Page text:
Wolves and caribou in Denali National Park, Alaska
- Layne G. Adams and L. David Mech
- Edited by:
- Edward T. LaRoe, Gaye S. Farris, Catherine E. Puckett, Peter D. Doran, and Michael J. Mac
- Document: Document Archived website
- Larger Work: Our living resources: A report to the nation on the distribution, abundance, and health of U.S. plants, animals, and ecosystems
- Download citation as: RIS
Management of gray wolves (Canis lupus) and their prey in interior Alaska has been controversial for three decades (Harbo and Dean 1983). Recently, debate was rekindled with renewed interest in wolf control to bolster two populations of caribou (Rangifer tarandus). Our research in Denali National Park provides insights into the declines in caribou numbers over the last few years that are the basis of recent wolf control proposals. Our observations of fluctuating populations also illustrate the complexity of managing these predator-prey systems to meet a diverse array of public interests.
Wolves and caribou are two components of the large mammal community of Denali National Park that also includes grizzly bears (Ursus arctos), moose (Alces alces), and Dall sheep (Ovis dalli). With the 1980 park expansion to more than 18,800 km2 (7,300 mi2) of central Alaska, this large mammal system became the only one of its kind that is virtually unaffected by human harvest. Therefore, Denali provides a unique opportunity to understand the natural interactions of these species and serves as a baseline for comparison with areas where hunting or other active wildlife management occurs.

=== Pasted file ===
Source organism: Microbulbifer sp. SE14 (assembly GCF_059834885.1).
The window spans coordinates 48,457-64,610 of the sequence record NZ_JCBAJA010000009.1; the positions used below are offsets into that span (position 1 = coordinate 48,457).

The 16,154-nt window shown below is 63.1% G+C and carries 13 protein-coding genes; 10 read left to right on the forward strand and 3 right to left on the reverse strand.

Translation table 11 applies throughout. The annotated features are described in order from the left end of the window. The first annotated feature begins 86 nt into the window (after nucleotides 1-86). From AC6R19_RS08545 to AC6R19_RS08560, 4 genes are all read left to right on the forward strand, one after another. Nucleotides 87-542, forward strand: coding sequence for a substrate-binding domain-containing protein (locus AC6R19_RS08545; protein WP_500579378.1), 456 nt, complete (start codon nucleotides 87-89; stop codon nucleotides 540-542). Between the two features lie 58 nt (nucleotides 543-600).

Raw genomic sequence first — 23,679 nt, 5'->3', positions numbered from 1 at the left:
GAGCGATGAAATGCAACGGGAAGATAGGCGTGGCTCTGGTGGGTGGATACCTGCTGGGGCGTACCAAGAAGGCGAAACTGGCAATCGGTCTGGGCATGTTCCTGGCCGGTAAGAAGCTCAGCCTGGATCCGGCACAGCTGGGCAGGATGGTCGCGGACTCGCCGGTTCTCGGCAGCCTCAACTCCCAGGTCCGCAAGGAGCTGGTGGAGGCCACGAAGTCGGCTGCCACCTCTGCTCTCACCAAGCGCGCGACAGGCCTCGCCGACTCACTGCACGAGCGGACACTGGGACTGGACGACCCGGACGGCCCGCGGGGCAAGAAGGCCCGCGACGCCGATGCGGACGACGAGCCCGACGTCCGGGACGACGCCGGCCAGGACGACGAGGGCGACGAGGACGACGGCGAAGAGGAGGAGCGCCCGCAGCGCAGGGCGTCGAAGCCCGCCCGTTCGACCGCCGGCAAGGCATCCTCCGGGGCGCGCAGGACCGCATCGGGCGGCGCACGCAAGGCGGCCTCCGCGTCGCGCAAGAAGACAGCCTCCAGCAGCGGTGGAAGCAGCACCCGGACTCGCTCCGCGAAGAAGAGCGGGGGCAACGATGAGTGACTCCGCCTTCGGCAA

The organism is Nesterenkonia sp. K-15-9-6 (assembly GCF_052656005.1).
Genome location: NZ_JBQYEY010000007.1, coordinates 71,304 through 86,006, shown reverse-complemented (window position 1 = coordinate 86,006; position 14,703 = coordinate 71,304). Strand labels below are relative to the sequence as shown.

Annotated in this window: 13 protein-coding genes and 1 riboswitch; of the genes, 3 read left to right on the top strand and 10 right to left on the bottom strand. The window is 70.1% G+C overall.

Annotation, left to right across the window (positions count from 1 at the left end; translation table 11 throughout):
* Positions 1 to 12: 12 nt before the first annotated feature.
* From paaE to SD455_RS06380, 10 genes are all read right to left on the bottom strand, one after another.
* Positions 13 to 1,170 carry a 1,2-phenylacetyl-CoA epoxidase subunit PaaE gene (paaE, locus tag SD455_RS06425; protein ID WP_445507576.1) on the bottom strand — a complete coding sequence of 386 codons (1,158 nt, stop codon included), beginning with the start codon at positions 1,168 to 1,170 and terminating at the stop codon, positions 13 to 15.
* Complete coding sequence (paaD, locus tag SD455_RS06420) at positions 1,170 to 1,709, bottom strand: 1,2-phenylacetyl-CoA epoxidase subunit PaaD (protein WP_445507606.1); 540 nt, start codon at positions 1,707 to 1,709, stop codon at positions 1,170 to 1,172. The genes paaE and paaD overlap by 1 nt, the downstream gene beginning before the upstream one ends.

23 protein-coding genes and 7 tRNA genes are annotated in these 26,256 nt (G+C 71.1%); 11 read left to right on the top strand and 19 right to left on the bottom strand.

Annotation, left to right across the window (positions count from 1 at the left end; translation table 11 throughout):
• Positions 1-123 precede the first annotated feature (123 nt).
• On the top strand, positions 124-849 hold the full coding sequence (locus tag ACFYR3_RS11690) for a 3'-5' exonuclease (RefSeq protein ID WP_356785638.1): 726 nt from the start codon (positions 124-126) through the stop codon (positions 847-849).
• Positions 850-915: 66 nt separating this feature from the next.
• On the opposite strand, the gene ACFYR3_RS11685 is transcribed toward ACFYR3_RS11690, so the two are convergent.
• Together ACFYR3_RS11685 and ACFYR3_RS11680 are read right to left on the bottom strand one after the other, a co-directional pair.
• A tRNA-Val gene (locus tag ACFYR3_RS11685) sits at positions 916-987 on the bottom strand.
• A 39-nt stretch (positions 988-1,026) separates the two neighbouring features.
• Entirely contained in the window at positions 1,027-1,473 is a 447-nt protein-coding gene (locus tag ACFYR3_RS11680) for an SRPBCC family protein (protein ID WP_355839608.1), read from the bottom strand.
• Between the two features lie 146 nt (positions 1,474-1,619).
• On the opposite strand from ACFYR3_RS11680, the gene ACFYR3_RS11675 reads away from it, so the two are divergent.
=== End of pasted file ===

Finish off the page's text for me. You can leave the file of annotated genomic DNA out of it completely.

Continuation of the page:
We have studied Denali's wolves and caribou since 1986 to determine their numbers and status and understand their natural interactions in this protected subarctic ecosystem. Our studies began near the end of more than a decade of mostly light winter snowfalls of around 100 cm (39 in)/yr. Since winter 1988-89, we have experienced five consecutive winters with above-average snowfalls, including two record-setting years. During winters 1990-91 and 1992-93, more than 390 cm (154 in) of snow fell, four times as much as in the early years of our study. This change in snowfall had profound effects on the wildlife in central Alaska. The population trends of Denali's caribou and wolves are strong evidence of the natural fluctuations to be expected in species inhabiting such dynamic and variable environments.
Additional publication details
- Publication type:
- Book chapter
- Publication Subtype:
- Book Chapter
- Wolves and caribou in Denali National Park, Alaska
- Year Published:
- National Biological Service
- Publisher location:
- Washington, D.C.
- Contributing office(s):
- Patuxent Wildlife Research Center
- 2 p.
- Larger Work Type:
- Larger Work Subtype:
- Larger Work Title:
- Our living resources: A report to the nation on the distribution, abundance, and health of U.S. plants, animals, and ecosystems
- First page:
- Last page:
- United States
- Other Geospatial:
- Denali National Park